When in Korea, eat like a local
The door to my interest in Korean cuisine was opened by K-dramas.
There are many scenes depicting the simple ramyeon, mouthwatering and interesting street food, and also traditional meals. I also learned that cooking while eating is a big part of their dining culture, aside from the predominance of rice and many side dishes.
In my pre-K-drama life, all I knew about the country’s food was kimchi, bulgogi, and their own version of barbecue. So it was a delight that the Korean Tourism Organization Manila (KTO) helped my culinary curiosity, and arranged that I personally experience various Han-Guk dishes during a recent trip.
The famous Korean pork barbecue or galbi (ribs) is popular and a favorite of mine. Wrap it in various lettuce leaves, add your preferred side dish and sauce then put it straight into your mouth. It is not to be eaten demurely in small bites. The lettuce-enclosed meat is supposed to be taken in its entirety, so I put everything in my mouth in one go. I enjoyed this galbi in Gang Hwa Moon located in Jamsil, with a beautiful view of the Seokchon Lake and the Lotte World Tower.
At the Myeongdongjeong Restaurant in Jung-gu, I got to try Han Jeong Sik, which is Korean traditional royal cuisine. It is a meal consisting of many small dishes called banchan, and reminded me of a grand lauriat. Each serving was a culinary masterpiece, visually and flavor-wise.
Another interesting dish is the chicken pan barbecue or dak-galbi. Diced marinated chicken is stir-fried on a flat pan with Gochujang sauce. It is the specialty of Maple Garden, a modern yet traditional glass-and-wood restaurant in Chuncheon. At the end, they add mozzarella cheese (yes, cheese), and mix it up with rice and the remaining chicken in the pan.
Everyone loves bulgogi, but bulgogi Jeongol is a bit different. It is a hotpot version that includes lots of veggies. At Solhyang Hanuchon located in Gangneung City, it is just as delicious. By the way, Gangneung City is also known for their coffee. Coffeehouses are found everywhere, and it is said that they had the very first barista in the country.
At the Chodang Soft Tofu Village Restaurant in Gangneum City, they serve Sundubu Jjigae, a wonderful spicy soft tofu stew. This was an unforgettable meal for me. For dessert, I went to Chodang Tart and tried their tofu ice- cream. It might seem an unusual flavor, but it was surprisingly good.
Ssambap is Korean lettuce wraps, or literally rice wrapped in leaves. In Hyewon Garden in Jeongseon, Gangwon, we wrapped meat with rice in many different edible leaves and seaweed — very traditional and delicious.
A standout classic dish is Ginseng chicken soup. In the summer, Koreans have this piping-hot soup during the three hottest days. This year it will be on July 16, 26, and Aug. 15. It is believed that chicken provides yang energy, as the heat can make one listless and weak. At the Cheongdamyeongyang Center in Gangnam, I had this summer soup, which was filled with sticky rice.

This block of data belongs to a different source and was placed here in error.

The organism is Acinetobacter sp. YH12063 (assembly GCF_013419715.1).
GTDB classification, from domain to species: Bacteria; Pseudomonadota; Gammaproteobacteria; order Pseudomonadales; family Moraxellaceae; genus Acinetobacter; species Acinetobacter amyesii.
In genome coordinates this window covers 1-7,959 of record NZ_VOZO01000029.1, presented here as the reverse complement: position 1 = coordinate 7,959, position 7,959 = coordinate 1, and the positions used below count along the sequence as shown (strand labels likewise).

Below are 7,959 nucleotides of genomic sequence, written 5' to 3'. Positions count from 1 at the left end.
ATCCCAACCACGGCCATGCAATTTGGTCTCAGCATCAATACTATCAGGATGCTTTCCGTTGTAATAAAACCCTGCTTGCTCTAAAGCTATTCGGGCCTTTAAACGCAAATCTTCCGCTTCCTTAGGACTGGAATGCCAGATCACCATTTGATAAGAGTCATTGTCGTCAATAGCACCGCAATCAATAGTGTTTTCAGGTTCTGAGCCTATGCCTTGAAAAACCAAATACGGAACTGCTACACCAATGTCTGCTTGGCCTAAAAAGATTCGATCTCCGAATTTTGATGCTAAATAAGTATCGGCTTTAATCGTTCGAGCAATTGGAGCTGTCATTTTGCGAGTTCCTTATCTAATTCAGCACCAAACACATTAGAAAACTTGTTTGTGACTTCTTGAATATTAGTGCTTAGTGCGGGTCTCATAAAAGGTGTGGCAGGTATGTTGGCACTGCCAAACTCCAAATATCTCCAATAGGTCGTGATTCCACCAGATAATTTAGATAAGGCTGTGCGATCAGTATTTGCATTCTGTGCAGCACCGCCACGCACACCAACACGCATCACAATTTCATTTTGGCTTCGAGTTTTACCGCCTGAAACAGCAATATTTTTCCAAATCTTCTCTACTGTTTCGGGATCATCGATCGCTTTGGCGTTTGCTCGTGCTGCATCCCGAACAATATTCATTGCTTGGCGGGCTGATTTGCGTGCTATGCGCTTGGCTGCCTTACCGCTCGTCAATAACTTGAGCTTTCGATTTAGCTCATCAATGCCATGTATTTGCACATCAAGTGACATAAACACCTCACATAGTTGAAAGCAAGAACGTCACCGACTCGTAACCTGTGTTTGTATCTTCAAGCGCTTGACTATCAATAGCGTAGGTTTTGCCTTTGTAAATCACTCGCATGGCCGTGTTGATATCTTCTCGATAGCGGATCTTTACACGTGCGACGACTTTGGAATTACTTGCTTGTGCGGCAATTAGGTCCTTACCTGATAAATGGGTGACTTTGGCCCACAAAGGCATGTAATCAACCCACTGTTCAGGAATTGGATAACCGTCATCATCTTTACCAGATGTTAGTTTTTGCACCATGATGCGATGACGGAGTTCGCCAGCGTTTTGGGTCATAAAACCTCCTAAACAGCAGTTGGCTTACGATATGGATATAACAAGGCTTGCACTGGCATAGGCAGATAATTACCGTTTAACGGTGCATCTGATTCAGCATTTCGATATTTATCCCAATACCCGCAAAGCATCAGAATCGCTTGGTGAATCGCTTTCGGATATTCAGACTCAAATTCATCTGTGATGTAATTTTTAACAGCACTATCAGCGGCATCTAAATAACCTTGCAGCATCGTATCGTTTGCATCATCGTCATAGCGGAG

At the Maple Tree House in Samcheong-dong in Seoul, I had the popular samgyeopsal, which is grilled pork belly that you wrap in lettuce, and add from the many side dishes. Hollywood celebrities have eaten in this restaurant with their photos proudly displayed, including Angelina Jolie and Katy Perry. It was a great-quality samgyeopsal, and I really stuffed myself.
A different sort of buffet is offered by the Shabu Shabu Buffet at the Shabu Shabu Salad Bar located near Hongdae Station Exit 1. Aside from a choice of broths, meats and veggies for your shabu-shabu, you can grill beef at your table as well. There is a seemingly endless variety of side dishes to choose from.
Pretending to be Song Hye-kyo with Park Bo-gum in Encounter, I tried eating Korean snacks at a rest stop. I had fried sweet potato on a stick, very similar to kamote-cue.
Pretending to be Song Hye-kyo with Park Bo-gum in Encounter, I tried eating Korean snacks at a rest stop. I had fried sweet potato on a stick, very similar to kamote-cue, but cut thinly in a swirl with no sugar. Inspired by the K-drama Start-Up, I tried a corndog with chunks of mozzarella on it. The best for me, though, was sotteok, which is Korean sausages and rice cakes on a skewer.
As I was walking in the tourist area of Myeongdong, I stopped by street stalls and devoured gyeran-ppang, egg bread with the consistency of a pancake, topped by an egg and melting cheese. It is a filling snack, and could even be a meal. And, like in countless dramas, I finally got to try a steaming-hot bungeoppang, a fish-shaped pastry filled with red bean.
I immensely enjoyed this mini-Korean food journey of mostly traditional favorites. I want to come back and explore more, this time with food as the star and main attraction. You can say that this culinary door has opened —and will not be closed.